local communities hosting the trail. Such an ordinance would ensure that nearby development does not
greatly alter the overall trail experience. County planning staff should provide appropriate prototypes to
5. Significantly Expand the Institutional Capacity of Key Stakeholder
The majority of the recommendations advanced through this study can only be implemented in a timely
manner by expanding staffing levels and capabilities of existing stakeholder organizations, including the
creation of a planner position to help coordinate project implementation while also working with local
governments to ensure the future of the Finger Lakes Trail. In addition, a full-time land protection
specialist is needed to conduct outreach to private landowners in the Emerald Necklace, as well as to
negotiate protection agreements. It is further recognized that the Finger Lakes Trail Conference is in need
of expanded staff capacity to support outreach to landowners and overall trail coordination. New York
State also requires additional staff resources to adequately manage the open space resources under its care
within the Emerald Necklace, and elsewhere, particularly in the Department of Environmental
While the proposed expansion of staff capacity will call for a significant investment of private and public
resources, it will also result in the creation of public benefits that will yield tangible environmental and
economic results. In recognition of the budgetary constraints associated with the current fiscal cycle, it is
understood that staffing increases may not occur immediately. In advance of new staffing resources,
stakeholder agencies and organizations are encouraged to work together to identify, prioritize, and
implement near term projects and activities.
• Land Protection Specialist Position: In order to advance the ambitious land conservation agenda
associated with this project, a full-time land protection specialist is needed at the Finger Lakes Land
Trust. This newly-created position will provide the Land Trust with the capacity to work with
individual landowners to craft conservation plans, and negotiate easements or purchase agreements.
This position will also serve as a liaison between the Land Trust and the Cayuga Trails Club, Finger
Lakes Trail Conference, and other project partners.
• Planner Position: To provide overall coordination of implementation measures associated with this
project and to work with local communities on land use planning measures associated with the trail
corridor, it is recommended that 1/3 of a planner position be devoted to this effort. This position will
take the lead role in working with municipalities to design and implement development and
conservation strategies that complement trail corridor protection.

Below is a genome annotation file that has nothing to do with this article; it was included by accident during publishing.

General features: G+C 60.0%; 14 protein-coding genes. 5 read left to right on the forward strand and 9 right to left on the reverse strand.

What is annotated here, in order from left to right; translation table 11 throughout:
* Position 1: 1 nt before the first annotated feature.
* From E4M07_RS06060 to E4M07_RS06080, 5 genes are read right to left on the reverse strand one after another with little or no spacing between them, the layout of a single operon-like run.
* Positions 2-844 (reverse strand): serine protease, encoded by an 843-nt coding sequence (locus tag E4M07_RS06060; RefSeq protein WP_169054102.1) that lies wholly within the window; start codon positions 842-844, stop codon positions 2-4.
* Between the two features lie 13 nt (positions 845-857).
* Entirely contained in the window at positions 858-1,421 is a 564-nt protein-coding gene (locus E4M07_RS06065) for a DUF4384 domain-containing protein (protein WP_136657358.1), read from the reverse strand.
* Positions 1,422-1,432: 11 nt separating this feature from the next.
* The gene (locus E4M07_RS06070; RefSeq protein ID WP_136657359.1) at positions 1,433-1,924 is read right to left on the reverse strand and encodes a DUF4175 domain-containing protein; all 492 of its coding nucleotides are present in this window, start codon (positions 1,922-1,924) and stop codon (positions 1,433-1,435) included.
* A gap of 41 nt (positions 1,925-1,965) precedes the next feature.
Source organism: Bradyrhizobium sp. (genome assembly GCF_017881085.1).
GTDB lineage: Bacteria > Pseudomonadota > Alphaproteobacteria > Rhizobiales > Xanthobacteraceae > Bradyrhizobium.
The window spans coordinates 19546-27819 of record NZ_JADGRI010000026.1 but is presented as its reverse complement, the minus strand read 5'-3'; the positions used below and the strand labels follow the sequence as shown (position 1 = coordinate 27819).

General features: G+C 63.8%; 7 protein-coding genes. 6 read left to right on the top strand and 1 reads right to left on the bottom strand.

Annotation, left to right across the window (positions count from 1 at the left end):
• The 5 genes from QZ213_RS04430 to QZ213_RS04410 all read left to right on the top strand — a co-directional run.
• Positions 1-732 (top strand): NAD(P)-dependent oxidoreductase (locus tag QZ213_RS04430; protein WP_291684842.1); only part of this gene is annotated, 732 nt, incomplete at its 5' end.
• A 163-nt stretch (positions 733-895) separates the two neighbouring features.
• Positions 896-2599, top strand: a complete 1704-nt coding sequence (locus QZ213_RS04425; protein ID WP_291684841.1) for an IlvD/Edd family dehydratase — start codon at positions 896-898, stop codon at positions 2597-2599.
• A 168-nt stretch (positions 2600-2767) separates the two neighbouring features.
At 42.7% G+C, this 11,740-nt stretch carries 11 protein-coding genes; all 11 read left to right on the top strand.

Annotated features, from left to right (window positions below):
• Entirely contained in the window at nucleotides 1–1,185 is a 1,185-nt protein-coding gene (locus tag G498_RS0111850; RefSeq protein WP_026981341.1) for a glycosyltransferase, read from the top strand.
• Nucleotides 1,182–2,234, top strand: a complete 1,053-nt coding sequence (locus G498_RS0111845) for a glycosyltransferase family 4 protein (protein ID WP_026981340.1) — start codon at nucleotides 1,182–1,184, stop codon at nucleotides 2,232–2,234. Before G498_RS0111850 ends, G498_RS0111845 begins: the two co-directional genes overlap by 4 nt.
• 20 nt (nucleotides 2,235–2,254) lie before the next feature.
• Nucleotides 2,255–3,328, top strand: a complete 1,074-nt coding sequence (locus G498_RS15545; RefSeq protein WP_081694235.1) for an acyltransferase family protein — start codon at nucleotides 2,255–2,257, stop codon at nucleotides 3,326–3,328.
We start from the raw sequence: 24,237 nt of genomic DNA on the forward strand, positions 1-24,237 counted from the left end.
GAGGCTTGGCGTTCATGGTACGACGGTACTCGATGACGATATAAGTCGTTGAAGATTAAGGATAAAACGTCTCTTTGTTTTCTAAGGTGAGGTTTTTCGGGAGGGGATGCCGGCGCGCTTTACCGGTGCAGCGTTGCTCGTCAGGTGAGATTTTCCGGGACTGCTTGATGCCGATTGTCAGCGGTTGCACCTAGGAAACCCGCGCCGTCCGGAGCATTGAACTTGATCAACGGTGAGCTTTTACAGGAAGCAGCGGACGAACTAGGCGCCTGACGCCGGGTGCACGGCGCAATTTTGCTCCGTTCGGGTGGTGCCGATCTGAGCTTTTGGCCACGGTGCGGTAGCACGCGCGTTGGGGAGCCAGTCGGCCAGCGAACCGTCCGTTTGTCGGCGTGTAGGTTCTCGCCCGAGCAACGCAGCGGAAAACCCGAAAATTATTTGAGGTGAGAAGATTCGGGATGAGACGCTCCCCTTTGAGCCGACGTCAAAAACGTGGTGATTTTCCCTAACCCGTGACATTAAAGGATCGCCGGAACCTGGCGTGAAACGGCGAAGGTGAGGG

• Emerald Necklace Coordinating Committee: Given the scope of this project, it is recommended
that a coordinating committee be established to facilitate communication and project implementation.
Municipal staff and volunteer board members should be invited to participate as well as
representatives of public conservation agencies. The proposed planner position would serve as staff
support for this body.
• Add Capacity to the Finger Lakes Trail Conference and NY State Conservation Agencies: For
long-term trail stewardship of the Finger Lakes Trail, additional staff capacity is needed within both
the Finger Lakes Trail Conference and state land management agencies. Additional FLTC staff
capacity is needed to strengthen communications between landowners and volunteers, and to provide
for long-term stewardship of the trail. Both NYSDEC and NYS Parks, Recreation, and Historic
Preservation are understaffed relative to their land management obligations. Additional staffing will
be needed to ensure that public lands are not degraded by increased use in the future.
• Strengthen Trail Partnerships and Tap Available Resources: Trail partners should engage the
National Park Service’s North Country National Scenic Trail professional staff and the North County
Trail Association (NCTA) to seek more active support of conservation efforts associated with the
Finger Lakes Trail. The National Park Service (NPS) is responsible for overall administration of the
North Country Trail and has primary responsibility for planning the trail and interpreting the
landscape through which it passes. The NCTA offers funds to local trail organizations for trail
construction, maintenance, and the acquisition of trail easements through two programs: the
Challenge Cost Share program which is funded directly by the NPS; and the Field Grants Program
which is funded by NCTA membership dollars.
Implementation of Trail Enhancements
The following are implementation strategies for near term trail enhancements:
Finger Lakes Trail Gateways
To make highly visible improvements to the Finger Lakes Trail, it is important to begin developing four
Finger Lakes Trail gateways in cooperation with state agencies and other stakeholder organizations.
Implementation steps include site selection, site planning, detailed design, cost estimating, fundraising,